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Will Thai property market join Asian boom?

Economic booms and property bubbles normally go hand in hand, and so with growth accelerating around Asia, we are already seeing the beginnings of some property booms around the region. Back in April, the International Monetary Fund’s (IMF) Global Financial Stability Report warned that residential property markets in many Asian countries were in danger of overheating – notably the markets of Hong Kong, China, Singapore, South Korea, New Zealand and Australia – with prices now above pre-2008 levels.

So what then is the outlook for Thailand’s residential property market? Are we too headed for a boom? Booms are generally concentrated on the commercial centres and Bangkok experienced its last boom just prior to the 1997 financial crisis.

The pre-1997 property boom in Bangkok was clearly linked to the corresponding economic boom at that time. In the years leading up to 1997, the country had been experiencing economic growth rates of more than 7% a year, rising to 14% in some cases. Naturally, many people prospered during this period, with riches being made and plenty of “easy money”. Inevitably, this was a recipe for property market speculation, as many people bought new properties with the intention of making good profits on the rising prices.

However, the bust came and many people lost money. Prices in Bangkok today have still not returned to pre-1997 days. It is most unlikely that we will see another boom in the near future.

Apart from the fact that Thailand’s modest economic growth over the past few years has been well below pre-crisis levels, there are a number of other factors which will inhibit future growth in the Thai residential market.

Most of the countries mentioned by the IMF attract high levels of foreign investment in their property markets. Conversely, in Thailand, foreigners account for less than 5% of investments made in the real estate market, with the majority concentrated in resort areas such as Phuket and Pattaya.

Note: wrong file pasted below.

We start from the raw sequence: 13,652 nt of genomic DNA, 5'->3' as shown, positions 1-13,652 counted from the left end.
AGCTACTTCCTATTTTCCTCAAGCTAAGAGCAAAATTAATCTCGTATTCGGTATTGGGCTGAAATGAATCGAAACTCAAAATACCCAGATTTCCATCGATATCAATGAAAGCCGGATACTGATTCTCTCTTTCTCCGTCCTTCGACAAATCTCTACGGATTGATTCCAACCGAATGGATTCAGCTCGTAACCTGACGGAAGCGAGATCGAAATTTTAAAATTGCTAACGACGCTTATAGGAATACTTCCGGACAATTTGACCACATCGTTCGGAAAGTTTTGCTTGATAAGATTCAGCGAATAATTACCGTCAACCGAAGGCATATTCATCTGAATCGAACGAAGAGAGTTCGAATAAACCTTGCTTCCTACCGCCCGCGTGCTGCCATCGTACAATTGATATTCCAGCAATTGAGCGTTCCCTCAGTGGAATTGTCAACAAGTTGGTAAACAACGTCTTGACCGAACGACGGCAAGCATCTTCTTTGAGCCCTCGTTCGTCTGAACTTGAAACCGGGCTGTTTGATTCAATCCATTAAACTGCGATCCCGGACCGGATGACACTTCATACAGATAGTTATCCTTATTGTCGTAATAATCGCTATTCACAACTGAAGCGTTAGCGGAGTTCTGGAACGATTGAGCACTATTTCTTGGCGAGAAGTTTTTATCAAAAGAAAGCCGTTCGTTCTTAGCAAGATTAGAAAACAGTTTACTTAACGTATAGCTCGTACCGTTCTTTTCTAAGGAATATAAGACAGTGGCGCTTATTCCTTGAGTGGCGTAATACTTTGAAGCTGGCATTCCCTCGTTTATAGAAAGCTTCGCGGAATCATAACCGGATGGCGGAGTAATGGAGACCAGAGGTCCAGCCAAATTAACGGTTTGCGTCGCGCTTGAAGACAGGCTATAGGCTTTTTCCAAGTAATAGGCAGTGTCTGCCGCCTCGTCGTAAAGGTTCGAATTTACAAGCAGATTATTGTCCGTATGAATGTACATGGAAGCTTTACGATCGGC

Another factor that inhibits sharp rises in property prices in Bangkok is that most people prefer to buy their residences rather than rent. At around 3%, rental yields for property investors here are very low compared with other cities where yields are closer to 8% to 10%. These low yields in Bangkok are clearly a deterrent to potential property investors.

As a general rule, the residential and commercial property markets rise in parallel; commercial rents in Bangkok are therefore also very low compared with other major cities. Rents for commercial properties in Bangkok costs approximately 1,200 to 1,500 baht per square metre, well below those of other commercial centres across the region. By way of comparison, commercial rentals in CBD districts in Singapore and Shanghai are quadruple this level.

Although all this is perhaps discouraging for property speculators, it is good news for companies based in Thailand as rent is obviously a very important cost of doing business.

Meanwhile, generous tax incentives are being offered to companies that establish regional operating headquarters in Thailand and Thailand’s economy is expected to grow by at least 4% this year despite the disruptions of the past few weeks. GDP rose by 12% in the first quarter, the highest quarterly growth rate in Thailand for more than 15 years.

The rapidly growing regional economy will also ensure steady future growth in Thailand. The IMF expects emerging Asia, which excludes Japan, Australia and New Zealand, to expand 8.5% this year and 8.4% in 2011.

The key challenge now for the Thailand property market is for confidence to be restored. Fortunately, past experience has proven that Thailand is very resilient, with foreign visitors and investors very forgiving, coming back quickly despite various problems.

While Thailand is not likely to experience a property boom in the near future, we can be optimistic that investor confidence and economic fundamentals will continue to improve and that future growth will be sustainable, rather than the boom and busts that occurred in the past.

Piya Sosothikul, is an executive vice-president with Bangkok Bank. Meeting the Challenges appears every two weeks. Questions, comments or suggestions can be sent to

  • Published in Bangkok Post: 31/05/2010 at 12:00 AM
  • Newspaper section: Business

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